She says, “As I started being monitored more closely, I raised my awareness around, ‘Why don’t we do all this stuff for every other part of our body? I have seven things I put on my face, but why are we not taking care of our breasts?’ It felt like the only time we think about our breasts is in the context of detecting or treating breast cancer or nursing, basically. There is so much more than that.”

Complex Creatures’ High Vibe Healing Balm, featuring Roman chamomile, arnica and evening primrose extract, is for people recovering from surgery or with compromised skin from undergoing radiation therapy. It can be used as a barrier to protect skin or a moisturizing antibacterial treatment that fights inflammation. Formulated for self-massage, Deep Reservoir Breast Oil has castor oil, dandelion root, broccoli seed oil, sambucus nigra fruit extract and sea buckthorn fruit oil.

Complex Creatures’ $60 High Vibe Healing Balm is available on Respin, Halle Berry’s health and wellness platform, in the bath and body section. Frank Frances Studio

In December, Complex Creatures launched on Alula, an e-commerce site for women with cancer and people getting gifts for them. Alula secured $2.2 million in a seed round led by BBG Ventures, underscoring the growth of breast wellness and the market for breast care products for people with cancer and cancer survivors.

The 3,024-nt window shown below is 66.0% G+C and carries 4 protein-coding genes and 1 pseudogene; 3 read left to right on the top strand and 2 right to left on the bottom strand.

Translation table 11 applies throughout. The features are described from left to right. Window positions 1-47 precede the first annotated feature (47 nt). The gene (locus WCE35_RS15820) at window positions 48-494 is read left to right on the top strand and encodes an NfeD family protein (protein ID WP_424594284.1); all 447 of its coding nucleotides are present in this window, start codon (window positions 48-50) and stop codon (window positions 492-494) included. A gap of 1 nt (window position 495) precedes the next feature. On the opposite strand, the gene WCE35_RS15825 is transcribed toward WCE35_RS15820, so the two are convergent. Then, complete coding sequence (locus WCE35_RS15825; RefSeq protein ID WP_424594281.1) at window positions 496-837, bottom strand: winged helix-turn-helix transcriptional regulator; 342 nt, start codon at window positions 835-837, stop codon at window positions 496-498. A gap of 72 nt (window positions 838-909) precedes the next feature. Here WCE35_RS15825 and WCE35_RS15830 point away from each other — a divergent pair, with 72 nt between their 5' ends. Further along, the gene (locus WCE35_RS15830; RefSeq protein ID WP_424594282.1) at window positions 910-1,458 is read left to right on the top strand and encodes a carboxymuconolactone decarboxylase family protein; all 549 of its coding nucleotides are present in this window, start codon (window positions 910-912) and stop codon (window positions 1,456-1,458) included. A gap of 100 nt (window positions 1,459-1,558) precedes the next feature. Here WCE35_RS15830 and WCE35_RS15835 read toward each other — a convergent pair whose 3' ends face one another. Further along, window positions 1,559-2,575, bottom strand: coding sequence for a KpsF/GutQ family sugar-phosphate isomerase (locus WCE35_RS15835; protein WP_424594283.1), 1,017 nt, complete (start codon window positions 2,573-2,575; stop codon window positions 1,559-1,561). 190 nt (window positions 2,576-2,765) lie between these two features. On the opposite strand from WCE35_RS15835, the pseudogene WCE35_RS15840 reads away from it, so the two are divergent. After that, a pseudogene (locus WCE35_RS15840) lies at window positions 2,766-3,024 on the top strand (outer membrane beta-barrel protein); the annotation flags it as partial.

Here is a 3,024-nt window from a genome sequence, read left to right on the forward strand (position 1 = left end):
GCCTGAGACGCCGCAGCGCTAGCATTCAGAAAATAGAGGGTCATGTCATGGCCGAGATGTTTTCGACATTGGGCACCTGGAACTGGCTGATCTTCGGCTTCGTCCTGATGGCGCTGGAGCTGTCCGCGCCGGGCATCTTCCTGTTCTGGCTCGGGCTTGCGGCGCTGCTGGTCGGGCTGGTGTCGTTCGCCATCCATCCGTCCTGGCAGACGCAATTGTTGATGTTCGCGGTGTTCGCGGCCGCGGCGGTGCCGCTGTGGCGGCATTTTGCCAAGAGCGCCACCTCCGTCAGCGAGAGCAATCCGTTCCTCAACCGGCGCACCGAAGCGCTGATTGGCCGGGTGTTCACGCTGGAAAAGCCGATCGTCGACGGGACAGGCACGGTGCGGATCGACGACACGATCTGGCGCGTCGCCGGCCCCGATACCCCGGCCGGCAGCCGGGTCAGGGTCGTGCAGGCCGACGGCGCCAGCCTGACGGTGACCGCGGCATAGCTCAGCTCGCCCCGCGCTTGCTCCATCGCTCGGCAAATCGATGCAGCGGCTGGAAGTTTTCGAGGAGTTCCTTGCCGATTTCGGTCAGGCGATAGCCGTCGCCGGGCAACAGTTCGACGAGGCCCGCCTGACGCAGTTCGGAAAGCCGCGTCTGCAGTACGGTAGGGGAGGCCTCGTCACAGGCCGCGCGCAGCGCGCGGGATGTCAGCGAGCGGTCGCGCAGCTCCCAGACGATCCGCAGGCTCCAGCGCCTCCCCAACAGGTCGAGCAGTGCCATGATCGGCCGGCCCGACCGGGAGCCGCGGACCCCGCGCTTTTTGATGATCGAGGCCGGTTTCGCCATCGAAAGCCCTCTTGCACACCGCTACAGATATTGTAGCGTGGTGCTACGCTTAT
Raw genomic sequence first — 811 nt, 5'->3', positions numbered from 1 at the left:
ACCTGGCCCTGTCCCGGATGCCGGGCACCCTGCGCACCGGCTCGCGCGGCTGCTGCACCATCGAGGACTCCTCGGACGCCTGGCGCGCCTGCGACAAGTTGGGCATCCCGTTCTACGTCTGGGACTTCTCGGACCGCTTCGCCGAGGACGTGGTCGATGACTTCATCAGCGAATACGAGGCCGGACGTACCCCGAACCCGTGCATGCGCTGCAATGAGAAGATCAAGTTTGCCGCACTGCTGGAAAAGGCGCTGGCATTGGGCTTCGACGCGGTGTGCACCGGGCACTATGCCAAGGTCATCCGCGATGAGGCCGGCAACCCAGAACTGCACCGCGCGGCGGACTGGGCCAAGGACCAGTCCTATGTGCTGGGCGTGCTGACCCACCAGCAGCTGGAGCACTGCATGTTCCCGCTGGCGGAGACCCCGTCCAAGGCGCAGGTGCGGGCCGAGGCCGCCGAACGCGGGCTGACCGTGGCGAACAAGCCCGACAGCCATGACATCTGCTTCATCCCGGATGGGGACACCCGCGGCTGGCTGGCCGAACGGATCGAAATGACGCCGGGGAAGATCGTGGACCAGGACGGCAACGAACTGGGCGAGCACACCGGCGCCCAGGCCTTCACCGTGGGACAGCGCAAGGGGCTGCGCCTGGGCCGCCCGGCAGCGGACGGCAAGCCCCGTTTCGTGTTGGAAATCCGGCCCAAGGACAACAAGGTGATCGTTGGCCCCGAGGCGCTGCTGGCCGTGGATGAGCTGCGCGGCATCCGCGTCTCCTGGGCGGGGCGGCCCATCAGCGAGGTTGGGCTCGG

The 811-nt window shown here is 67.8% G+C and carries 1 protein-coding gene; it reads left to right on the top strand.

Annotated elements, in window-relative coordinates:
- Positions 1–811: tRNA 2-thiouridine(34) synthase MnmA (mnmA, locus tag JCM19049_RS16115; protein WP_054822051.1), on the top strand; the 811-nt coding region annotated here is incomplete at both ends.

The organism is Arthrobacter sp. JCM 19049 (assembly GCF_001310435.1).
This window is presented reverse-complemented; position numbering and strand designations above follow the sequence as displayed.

Consumers shopping for products to soothe cancer and cancer treatment symptoms often search for better-for-you solutions. Elmore says, “We just got a message from somebody the other day saying that for weeks they’ve been using what their oncologist prescribed for them or the radiologist gave them, and in just two or three days of using our product, she’s seen great improvement and healing.”

Menstrual health company Looni will debut in late June with a breast wellness product in its assortment. Co-founder Chelsea Leyland, a DJ and filmmaker, has the BRCA 1 mutation. The genetic mutation predisposes people to breast or ovarian cancer—or both. “I have to do annual MRIs on my breast as preventative care while also being mindful when using products that contain carcinogenic chemicals around my breasts, i.e., deodorants,” she shares. “I think it’s incredibly important to raise more awareness for breast health outside of cosmetic-focused products so that women can prevent, detect and treat these fatal cancers early.” 

“I have yet to meet a single woman that doesn’t have an opinion about her breasts.”

Next month, Foria, the brand known for its CBD-infused sexual wellness products, will launch $38 CBD-free Intimacy Breast Oil. It has ingredients like violet leaf and dandelion leaf, calendula, yarrow and coconut MCT oil. The product’s purpose is to forge a relationship between users and their breasts, an often neglected erogenous zones. It was inspired by two early champions of Foria who died from breast cancer.